The New Zealand Railways Magazine, Volume 9, Issue 2 (May 1, 1934.)
In Loco Parentis
In Loco Parentis.
With the end of his small green flag (furled “pro tem”) peeping out of his breast pocket, with his silverbanded hat, his whistle and his air of alertness, the “man behind” epitomises the spirit of “service”; if you take the trouble to look, you will see him here, there and back again—at the door of the van tallying out luggage and goods, on the track at a siding, writing a ticket while he balances with spread feet to the sway of the train, semaphoring the brake test signal, poking his little green flag out of the centre of the train, shrilling his whistle at a wayside station, flitting, hovering—elusive, yet omnipresent. He is the rear-guard, the safeguard and the vanguard of the travelling household known as a train. He is “maitre d'hotel,” tourist agent, family adviser, protector of the weak, director of the strong, announcer of glad tidings concerning the inner man, keeper of the baggage, and guardian, “in loco parentis,” of his temporary family. He keeps his third eye open (for he must have a third eye to see all he sees) to ensure that you don't endanger life and limb by leaning over platform gates; that you don't try to catch trains on the wing, as it were, and that you do not do any of those things which he knows you ought not to do for your own comfort and safety.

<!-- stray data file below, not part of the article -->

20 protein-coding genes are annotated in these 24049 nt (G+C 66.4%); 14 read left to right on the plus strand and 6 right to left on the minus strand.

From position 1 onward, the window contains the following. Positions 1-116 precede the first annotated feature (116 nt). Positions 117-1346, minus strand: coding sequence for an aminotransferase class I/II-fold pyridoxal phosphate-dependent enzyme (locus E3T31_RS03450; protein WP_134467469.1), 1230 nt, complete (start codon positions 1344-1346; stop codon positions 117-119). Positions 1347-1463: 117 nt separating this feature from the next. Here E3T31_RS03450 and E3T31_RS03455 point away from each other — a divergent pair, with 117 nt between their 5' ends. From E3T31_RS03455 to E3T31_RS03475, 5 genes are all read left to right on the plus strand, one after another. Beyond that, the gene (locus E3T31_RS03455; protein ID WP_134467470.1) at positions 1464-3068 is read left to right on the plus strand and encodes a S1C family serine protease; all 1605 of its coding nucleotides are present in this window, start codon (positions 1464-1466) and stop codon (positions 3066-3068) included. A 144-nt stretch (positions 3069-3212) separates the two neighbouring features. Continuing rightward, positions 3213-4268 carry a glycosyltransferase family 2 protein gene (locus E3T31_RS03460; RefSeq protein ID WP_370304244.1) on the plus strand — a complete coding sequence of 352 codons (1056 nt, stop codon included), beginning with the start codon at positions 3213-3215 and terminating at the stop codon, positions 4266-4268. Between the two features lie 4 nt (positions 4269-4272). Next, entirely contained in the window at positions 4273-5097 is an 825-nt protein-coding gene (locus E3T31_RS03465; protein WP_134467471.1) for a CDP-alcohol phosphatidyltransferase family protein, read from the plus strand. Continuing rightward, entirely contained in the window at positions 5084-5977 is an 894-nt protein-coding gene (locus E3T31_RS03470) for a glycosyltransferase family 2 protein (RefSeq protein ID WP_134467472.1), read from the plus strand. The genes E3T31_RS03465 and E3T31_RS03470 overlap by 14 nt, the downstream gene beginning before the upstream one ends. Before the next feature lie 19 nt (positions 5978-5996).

The “man behind,” equally with the “man in front,” is the man who sees that you get to where your ticket says you are going, and that you enjoy getting there. Like many of the good things of existence, he is taken more or less for granted but, since riding with him in his cubby-hole, I have found him out. He is no hero—and doesn't pretend to be one—and is essentially human; but he is an efficient and sympathetic human.